There are two types of Agency disclosure forms in New York, one addressing the agent’s fiduciary relationship to the Landlord and Tenant in a rental transaction, and another for their relationship to a Buyer and Seller in sales transactions. Each clearly delineates whose interest the agent serves and, though not binding, defines the terms of the relationship during the real estate transaction. For the purposes of this article, we’re going to focus on the Disclosure Form for Landlord and Tenant.
If you’ve never seen this form (and you already live in New York), your real estate agent may not have been doing their job—they are required by New York State law to provide you with an Agency disclosure form at first substantive contact, with the sole purpose of disclosing their interest as it relates to the transaction. Below are the agency relationships specified by a New York State Disclosure Form for Landlord and Tenant.
A Tenant’s Agent represents the Tenant’s interests solely by negotiating a lease at a price and on terms acceptable to the Tenant. A Tenant’s Agent has, without limitation, the following fiduciary duties to the Tenant: reasonable care, undivided loyalty, confidentiality, full disclosure, obedience, and duty to account.
A Landlord's Agent is engaged by a Landlord to represent their interests only, and does this by securing a Tenant for the Landlord’s real property at a price and on terms acceptable to the Landlord. Similar to a Tenant’s Agent’s relationship to the Tenant, a Landlord’s Agent has, without limitation, the following fiduciary duties to the Landlord: reasonable care, undivided loyalty, confidentiality, full disclosure, obedience, and duty to account.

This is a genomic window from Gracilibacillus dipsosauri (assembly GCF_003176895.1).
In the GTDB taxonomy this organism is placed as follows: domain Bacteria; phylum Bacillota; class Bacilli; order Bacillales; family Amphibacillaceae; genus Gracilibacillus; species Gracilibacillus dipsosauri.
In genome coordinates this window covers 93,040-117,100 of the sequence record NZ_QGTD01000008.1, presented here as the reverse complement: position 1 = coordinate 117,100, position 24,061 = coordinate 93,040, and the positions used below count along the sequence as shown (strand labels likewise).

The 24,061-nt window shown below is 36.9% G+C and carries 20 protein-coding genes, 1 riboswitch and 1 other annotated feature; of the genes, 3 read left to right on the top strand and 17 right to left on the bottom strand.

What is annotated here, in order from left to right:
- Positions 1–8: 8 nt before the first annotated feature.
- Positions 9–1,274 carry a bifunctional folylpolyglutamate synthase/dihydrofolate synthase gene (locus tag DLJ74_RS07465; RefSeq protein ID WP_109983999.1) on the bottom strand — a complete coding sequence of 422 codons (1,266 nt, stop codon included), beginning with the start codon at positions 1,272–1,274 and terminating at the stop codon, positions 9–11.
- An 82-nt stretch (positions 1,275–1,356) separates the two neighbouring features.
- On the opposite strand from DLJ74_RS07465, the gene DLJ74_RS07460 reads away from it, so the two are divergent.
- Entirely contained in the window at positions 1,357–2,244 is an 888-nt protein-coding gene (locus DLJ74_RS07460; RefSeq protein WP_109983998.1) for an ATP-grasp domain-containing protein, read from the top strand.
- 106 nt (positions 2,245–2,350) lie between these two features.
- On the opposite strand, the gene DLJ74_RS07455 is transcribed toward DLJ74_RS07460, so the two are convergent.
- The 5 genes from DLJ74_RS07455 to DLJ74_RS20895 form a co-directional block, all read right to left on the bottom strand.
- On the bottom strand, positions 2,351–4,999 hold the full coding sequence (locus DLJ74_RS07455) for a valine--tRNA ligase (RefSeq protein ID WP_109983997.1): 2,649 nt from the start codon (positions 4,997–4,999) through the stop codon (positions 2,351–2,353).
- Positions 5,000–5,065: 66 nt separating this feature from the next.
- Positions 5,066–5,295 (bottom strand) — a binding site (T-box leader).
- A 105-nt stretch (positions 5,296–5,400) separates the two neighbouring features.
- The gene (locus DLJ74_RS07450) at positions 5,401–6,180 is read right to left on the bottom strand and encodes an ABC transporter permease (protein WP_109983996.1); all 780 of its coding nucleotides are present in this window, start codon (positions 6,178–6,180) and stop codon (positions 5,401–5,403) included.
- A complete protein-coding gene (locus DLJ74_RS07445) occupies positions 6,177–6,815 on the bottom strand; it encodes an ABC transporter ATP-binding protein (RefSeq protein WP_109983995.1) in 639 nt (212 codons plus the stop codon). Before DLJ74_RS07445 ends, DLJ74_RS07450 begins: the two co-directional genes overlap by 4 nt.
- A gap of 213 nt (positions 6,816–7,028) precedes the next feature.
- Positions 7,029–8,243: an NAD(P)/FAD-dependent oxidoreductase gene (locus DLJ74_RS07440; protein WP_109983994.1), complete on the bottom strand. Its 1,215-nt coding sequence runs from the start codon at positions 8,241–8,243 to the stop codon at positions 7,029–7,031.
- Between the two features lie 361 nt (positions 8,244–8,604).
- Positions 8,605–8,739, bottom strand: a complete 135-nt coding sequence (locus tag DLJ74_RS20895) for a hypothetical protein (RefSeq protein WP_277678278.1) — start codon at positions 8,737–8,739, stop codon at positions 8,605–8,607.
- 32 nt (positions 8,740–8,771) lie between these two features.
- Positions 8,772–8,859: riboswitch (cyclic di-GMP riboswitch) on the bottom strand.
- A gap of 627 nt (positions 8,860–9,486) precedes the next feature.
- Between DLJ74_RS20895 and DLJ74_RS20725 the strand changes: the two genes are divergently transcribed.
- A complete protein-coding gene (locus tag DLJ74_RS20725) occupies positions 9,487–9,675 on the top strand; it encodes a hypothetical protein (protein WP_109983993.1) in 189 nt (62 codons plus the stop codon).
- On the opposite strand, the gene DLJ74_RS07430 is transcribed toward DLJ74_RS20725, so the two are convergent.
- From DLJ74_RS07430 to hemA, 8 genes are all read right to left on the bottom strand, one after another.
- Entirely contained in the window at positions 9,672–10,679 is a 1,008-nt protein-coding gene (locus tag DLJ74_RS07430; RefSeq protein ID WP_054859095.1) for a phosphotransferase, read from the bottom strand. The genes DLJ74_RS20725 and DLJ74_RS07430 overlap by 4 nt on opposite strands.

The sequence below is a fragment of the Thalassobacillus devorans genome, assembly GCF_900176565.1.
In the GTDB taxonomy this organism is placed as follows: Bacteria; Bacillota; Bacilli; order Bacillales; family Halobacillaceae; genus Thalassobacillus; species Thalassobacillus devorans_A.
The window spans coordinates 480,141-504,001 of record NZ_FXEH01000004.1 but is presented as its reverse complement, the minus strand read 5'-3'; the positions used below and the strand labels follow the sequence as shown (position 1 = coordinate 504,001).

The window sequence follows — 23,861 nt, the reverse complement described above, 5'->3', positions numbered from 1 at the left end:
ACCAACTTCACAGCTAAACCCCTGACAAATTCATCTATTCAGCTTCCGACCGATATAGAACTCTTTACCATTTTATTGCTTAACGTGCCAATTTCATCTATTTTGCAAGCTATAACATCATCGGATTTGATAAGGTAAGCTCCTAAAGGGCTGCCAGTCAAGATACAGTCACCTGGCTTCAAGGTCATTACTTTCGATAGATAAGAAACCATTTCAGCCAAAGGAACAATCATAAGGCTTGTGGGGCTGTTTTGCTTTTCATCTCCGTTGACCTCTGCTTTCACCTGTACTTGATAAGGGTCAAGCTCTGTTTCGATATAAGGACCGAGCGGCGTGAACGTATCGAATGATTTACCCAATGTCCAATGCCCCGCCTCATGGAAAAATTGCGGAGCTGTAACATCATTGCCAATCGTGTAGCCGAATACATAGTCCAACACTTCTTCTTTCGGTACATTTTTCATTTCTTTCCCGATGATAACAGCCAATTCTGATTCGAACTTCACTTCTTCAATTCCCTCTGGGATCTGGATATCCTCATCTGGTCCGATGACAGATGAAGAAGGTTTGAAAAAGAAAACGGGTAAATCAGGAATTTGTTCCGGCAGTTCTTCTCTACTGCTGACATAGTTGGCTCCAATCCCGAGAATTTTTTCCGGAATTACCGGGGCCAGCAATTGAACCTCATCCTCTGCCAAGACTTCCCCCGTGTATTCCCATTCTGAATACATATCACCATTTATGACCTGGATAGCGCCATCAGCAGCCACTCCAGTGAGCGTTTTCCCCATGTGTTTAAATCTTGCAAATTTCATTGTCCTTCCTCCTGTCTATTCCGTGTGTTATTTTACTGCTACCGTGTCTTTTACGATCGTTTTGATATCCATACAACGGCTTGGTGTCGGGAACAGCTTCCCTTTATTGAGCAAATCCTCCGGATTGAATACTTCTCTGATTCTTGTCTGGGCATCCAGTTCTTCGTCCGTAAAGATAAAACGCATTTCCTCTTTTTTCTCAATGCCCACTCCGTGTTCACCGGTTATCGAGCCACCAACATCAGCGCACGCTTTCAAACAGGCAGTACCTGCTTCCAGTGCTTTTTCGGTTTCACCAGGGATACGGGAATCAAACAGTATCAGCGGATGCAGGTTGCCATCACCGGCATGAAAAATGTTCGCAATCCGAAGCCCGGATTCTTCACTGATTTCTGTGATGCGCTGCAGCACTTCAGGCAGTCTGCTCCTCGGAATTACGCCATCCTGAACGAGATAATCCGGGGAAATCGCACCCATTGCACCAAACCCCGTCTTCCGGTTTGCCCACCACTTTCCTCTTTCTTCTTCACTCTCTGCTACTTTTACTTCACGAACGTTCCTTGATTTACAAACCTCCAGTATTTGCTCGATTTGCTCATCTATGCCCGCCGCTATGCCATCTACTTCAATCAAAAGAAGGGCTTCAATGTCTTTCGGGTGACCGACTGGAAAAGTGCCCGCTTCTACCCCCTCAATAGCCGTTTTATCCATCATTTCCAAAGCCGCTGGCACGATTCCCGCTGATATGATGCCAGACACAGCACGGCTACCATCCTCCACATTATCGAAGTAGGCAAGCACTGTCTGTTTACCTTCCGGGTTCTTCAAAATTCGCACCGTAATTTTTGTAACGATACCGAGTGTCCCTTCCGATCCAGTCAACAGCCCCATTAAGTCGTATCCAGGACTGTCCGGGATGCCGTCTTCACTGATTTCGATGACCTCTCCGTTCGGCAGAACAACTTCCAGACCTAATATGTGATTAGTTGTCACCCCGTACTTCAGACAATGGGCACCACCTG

A real estate Broker’s Agent cooperates with or is engaged by a Tenant’s Agent or Landlord’s Agent to assist in leasing real property, but they do not work for the same brokerage as the Landlord’s Agent or Tenant’s Agent. The Tenant and Landlord therefore do not have a direct relationship with the Broker’s Agent, and cannot provide instructions nor direction (except through their own Agent). This prevents the Tenant and Landlord from bearing liability for any acts of the Broker’s Agent.
A Dual Agent may represent both the Tenant and Landlord if both parties grant advanced informed consent to dual agency. However, in such a dual agency situation, the Broker is unable to provide the full range of fiduciary duties to the Tenant and Landlord due to conflict of interest. By consenting to the dual agency relationship, both Tenant and Landlord waive their right to undivided loyalty.
Dual Agent with Designated Sales Agent
This relationship builds on the terms of a Dual Agent, but ultimately does not alter the fact that the acting agents cannot provide the full range of fiduciary duties to the Tenant and Landlord. With a Designed Sales Agent, for the purposes of negotiation, the Broker representing both parties may designate an additional Agent to represent the Tenant, and another to represent the Landlord. Still, the Designated Sales Agents must explain that, like the Broker under whose supervision they function, they cannot provide undivided loyalty.
The New York State Disclosure Forms are not binding contracts, so please remember: when presented by an agent, you can refuse to sign. However, it is important to acknowledge receipt of the form and understand whose interest the agent represents when negotiating.
If you are considering leasing property in New York, contact Byson to be connected with a knowledgeable real estate agent ready to work for your best interests.